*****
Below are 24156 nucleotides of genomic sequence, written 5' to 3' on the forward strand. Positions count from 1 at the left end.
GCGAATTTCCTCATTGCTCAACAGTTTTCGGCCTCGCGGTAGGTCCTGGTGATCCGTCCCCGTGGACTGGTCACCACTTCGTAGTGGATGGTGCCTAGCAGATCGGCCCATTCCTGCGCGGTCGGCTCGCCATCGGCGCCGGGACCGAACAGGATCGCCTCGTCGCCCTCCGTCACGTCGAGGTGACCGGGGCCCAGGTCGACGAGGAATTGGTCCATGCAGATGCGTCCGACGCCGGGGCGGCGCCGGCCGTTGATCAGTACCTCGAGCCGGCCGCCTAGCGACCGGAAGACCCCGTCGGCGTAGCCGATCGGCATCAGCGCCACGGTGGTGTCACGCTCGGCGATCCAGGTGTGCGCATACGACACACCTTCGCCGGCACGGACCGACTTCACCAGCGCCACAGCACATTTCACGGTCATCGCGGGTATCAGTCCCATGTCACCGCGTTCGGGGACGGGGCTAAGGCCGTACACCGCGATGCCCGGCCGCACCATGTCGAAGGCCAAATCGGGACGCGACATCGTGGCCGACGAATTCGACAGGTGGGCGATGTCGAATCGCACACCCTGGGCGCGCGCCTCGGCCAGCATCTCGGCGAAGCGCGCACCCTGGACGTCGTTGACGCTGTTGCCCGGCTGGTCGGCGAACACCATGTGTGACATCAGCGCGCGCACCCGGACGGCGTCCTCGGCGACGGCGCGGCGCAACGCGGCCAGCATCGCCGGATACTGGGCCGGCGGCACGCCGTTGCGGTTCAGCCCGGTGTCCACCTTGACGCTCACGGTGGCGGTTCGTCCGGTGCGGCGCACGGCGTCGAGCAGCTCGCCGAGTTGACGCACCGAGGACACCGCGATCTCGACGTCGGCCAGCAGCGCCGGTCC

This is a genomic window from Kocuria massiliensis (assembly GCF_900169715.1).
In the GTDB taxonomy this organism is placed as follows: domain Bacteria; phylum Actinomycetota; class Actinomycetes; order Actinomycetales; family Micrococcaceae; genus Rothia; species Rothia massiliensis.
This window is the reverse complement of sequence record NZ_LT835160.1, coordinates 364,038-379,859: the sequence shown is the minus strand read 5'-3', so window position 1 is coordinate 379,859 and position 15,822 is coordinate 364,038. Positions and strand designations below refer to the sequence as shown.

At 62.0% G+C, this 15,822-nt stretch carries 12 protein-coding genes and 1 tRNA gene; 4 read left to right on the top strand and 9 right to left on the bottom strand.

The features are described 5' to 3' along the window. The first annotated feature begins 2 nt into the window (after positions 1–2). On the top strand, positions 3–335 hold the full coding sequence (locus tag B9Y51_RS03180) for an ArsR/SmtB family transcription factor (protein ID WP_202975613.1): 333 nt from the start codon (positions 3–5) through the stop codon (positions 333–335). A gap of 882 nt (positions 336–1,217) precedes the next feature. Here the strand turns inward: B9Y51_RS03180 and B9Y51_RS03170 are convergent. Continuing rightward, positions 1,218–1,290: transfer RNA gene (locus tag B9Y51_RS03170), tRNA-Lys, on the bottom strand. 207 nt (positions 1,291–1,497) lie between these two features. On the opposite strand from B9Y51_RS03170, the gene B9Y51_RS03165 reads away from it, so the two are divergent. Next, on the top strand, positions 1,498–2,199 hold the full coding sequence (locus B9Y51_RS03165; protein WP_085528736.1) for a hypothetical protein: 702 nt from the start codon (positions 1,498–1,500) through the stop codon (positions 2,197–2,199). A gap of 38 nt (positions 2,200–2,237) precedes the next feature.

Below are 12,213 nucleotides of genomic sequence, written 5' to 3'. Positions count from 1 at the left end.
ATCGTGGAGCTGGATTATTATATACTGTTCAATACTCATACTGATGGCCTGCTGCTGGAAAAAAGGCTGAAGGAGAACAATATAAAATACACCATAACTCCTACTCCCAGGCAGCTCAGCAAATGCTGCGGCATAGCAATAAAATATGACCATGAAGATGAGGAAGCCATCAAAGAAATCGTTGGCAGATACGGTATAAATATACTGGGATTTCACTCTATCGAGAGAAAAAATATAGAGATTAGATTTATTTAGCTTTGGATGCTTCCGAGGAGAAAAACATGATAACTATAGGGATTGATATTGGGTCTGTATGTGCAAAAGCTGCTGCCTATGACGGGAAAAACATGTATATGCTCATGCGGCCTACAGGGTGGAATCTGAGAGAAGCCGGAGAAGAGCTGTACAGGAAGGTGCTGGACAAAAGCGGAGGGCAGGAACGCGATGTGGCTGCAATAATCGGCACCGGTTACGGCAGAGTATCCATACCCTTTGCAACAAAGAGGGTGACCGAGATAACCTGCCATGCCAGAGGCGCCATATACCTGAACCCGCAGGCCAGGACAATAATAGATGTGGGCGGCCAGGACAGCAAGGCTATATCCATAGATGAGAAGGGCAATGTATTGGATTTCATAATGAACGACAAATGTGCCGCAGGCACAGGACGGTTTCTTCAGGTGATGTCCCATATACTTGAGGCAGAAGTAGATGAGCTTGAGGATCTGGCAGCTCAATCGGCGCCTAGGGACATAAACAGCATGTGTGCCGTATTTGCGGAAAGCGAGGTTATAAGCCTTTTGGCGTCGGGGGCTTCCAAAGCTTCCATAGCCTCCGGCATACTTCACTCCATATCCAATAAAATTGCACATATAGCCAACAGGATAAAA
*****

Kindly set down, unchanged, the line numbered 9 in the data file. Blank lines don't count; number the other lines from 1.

ATCGTGGAGCTGGATTATTATATACTGTTCAATACTCATACTGATGGCCTGCTGCTGGAAAAAAGGCTGAAGGAGAACAATATAAAATACACCATAACTCCTACTCCCAGGCAGCTCAGCAAATGCTGCGGCATAGCAATAAAATATGACCATGAAGATGAGGAAGCCATCAAAGAAATCGTTGGCAGATACGGTATAAATATACTGGGATTTCACTCTATCGAGAGAAAAAATATAGAGATTAGATTTATTTAGCTTTGGATGCTTCCGAGGAGAAAAACATGATAACTATAGGGATTGATATTGGGTCTGTATGTGCAAAAGCTGCTGCCTATGACGGGAAAAACATGTATATGCTCATGCGGCCTACAGGGTGGAATCTGAGAGAAGCCGGAGAAGAGCTGTACAGGAAGGTGCTGGACAAAAGCGGAGGGCAGGAACGCGATGTGGCTGCAATAATCGGCACCGGTTACGGCAGAGTATCCATACCCTTTGCAACAAAGAGGGTGACCGAGATAACCTGCCATGCCAGAGGCGCCATATACCTGAACCCGCAGGCCAGGACAATAATAGATGTGGGCGGCCAGGACAGCAAGGCTATATCCATAGATGAGAAGGGCAATGTATTGGATTTCATAATGAACGACAAATGTGCCGCAGGCACAGGACGGTTTCTTCAGGTGATGTCCCATATACTTGAGGCAGAAGTAGATGAGCTTGAGGATCTGGCAGCTCAATCGGCGCCTAGGGACATAAACAGCATGTGTGCCGTATTTGCGGAAAGCGAGGTTATAAGCCTTTTGGCGTCGGGGGCTTCCAAAGCTTCCATAGCCTCCGGCATACTTCACTCCATATCCAATAAAATTGCACATATAGCCAACAGGATAAAA